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Monday, November 29, 2021  

THE HALFWAY SMILEPublished 5/10/2004

My family gatherings were often as my parents, two brothers, sister and I piled into the pale yellow colored 1956 Plymouth. We were set out, onto another adventure to my grandparent’s house. They lived in the small town, a town consisting of a gas station, a schoolhouse, a small grocery store and several houses. Going to visit was a real treat for an eight-year-old girl like me.

This was a meeting place for our family reunions. The small, frame house stood on land that consisted of mostly dirt, dotted with patches of grass. Tall trees were all around and perfect for climbing. There was plenty of room to explore, a pond close by, and fields abound.

My cousins and I walked along the winding road as overgrown dandelions lined our pathway. We girls would stop to pick a handful of dandelions, holding them tightly, letting out a long blow only to watch the air fill with speckles of white particles. Oh, what fun!

The memory of visits to see my grandparent’s is vivid. I can see my grandmother standing on the porch, and hear the tone of her soft voice calling to us children, "Now, don’t wander off too far before supperrrrr."

After supper, my grandmother would sit in the oversized rocking chair on the front porch. Night sounds could be heard, including katydids playing their tune. We listened reverently as grandmother told one story after another. With me being the youngest of the children, I sat on her lap and she ran her fingers through my dark curly hair, telling me how much she loved me. There was something unique that stood out about my grandmother and that was her smile; a halfway smile that turned up at each corner, ever so slightly. I loved my grandmother! Unfortunate, her health took a turn for the worse that next summer and my grandmother died.

Through the years, I kept my grandmother’s memories alive by looking through the photo albums. As I looked at each picture, it was as though I was sitting in that small, frame house again, my grandmother brushing my hair and running her fingers through my dark curls.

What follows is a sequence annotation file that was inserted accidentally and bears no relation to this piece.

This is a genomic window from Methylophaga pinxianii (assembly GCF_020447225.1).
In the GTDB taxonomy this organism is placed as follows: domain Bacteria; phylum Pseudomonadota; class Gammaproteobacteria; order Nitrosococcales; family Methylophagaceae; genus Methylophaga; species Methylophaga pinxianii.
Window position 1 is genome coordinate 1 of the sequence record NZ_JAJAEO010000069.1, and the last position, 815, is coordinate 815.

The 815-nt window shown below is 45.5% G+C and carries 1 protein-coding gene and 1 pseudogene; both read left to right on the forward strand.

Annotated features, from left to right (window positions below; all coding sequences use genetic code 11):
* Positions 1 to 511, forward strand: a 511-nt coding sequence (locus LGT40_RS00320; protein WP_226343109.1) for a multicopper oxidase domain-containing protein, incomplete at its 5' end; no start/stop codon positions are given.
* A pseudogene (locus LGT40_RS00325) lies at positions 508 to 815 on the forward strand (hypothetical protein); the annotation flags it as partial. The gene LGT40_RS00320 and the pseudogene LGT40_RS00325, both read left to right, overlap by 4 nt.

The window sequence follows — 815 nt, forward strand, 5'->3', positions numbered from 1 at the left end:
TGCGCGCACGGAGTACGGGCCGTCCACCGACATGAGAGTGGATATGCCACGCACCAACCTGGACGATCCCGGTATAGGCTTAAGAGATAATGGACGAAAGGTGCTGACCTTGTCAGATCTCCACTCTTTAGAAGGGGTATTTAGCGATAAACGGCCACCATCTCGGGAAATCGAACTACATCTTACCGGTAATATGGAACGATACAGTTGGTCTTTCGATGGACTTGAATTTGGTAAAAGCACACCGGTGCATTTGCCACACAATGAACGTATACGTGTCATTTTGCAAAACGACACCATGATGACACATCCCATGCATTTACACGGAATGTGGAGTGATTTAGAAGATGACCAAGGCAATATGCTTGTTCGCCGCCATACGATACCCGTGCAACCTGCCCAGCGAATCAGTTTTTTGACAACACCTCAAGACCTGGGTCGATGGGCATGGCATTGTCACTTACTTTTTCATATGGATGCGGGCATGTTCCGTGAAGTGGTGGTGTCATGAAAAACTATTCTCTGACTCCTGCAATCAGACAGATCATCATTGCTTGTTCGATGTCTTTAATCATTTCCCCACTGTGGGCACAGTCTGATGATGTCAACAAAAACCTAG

Time goes on as we try to recapture moments of our past, wanting to savor the time once again. We hold the memories close to our heart. About the time we lose sight of something dear to us, something crosses our path and certain memories resurface.

It was years later that my mother developed cancer. Even with chemo treatments, the cancer continued to spread throughout her body. Today, it has been five years since my mother went to be with the Lord.

I think about my mother often. As the memories unfold, I recall an incident that happened at the church just before the funeral service began. I felt someone’s eyes upon me, as though a distance stare. I looked up, seeing my aunt Reba whom I hadn’t seen for years. She seemed to be staring at me! Walking towards me, with outstretched arms, she gave me a big hug, and said, "Why, I can’t believe how much you look like your mother. YOU HAVE HER SMILE." I began to cry as thoughts of my grandmother’s smile, and my mother’s smile was also my smile; something that I possessed all along.

Time helps heal all wounds. Memories of my mother will never fade away. My mother was a very special woman, full of kindness and compassion and the love for her is planted in my heart. She was always there for me…in the good times and the bad. No matter what the situation, she ended our conversations with an "I love you" and a smile.

Today, I strive to live a life full of happiness, along with making others happy. I try to keep a positive attitude, help others in time of need, be kind and considerate, laugh a little, but most of all, I SMILE. When I see my reflection in the mirror, not only do I see my own smile but I see my grandmother’s smile and my mother’s smile; that halfway smile that turns up at each corner, ever so slightly. Heartstrings are pulled. Perhaps, my grandmother and mother are smiling down at me. I like to think so.

A special message to my three children that continue to give me reasons to enjoy motherhood. "I love you," and yes, I’m smiling.v

Vickie Jenkins, Kari Moroz (daughter) and Gracie Moroz (granddaughter)
Vickie Jenkins, Kari Moroz (daughter) and Gracie Moroz (granddaughter)

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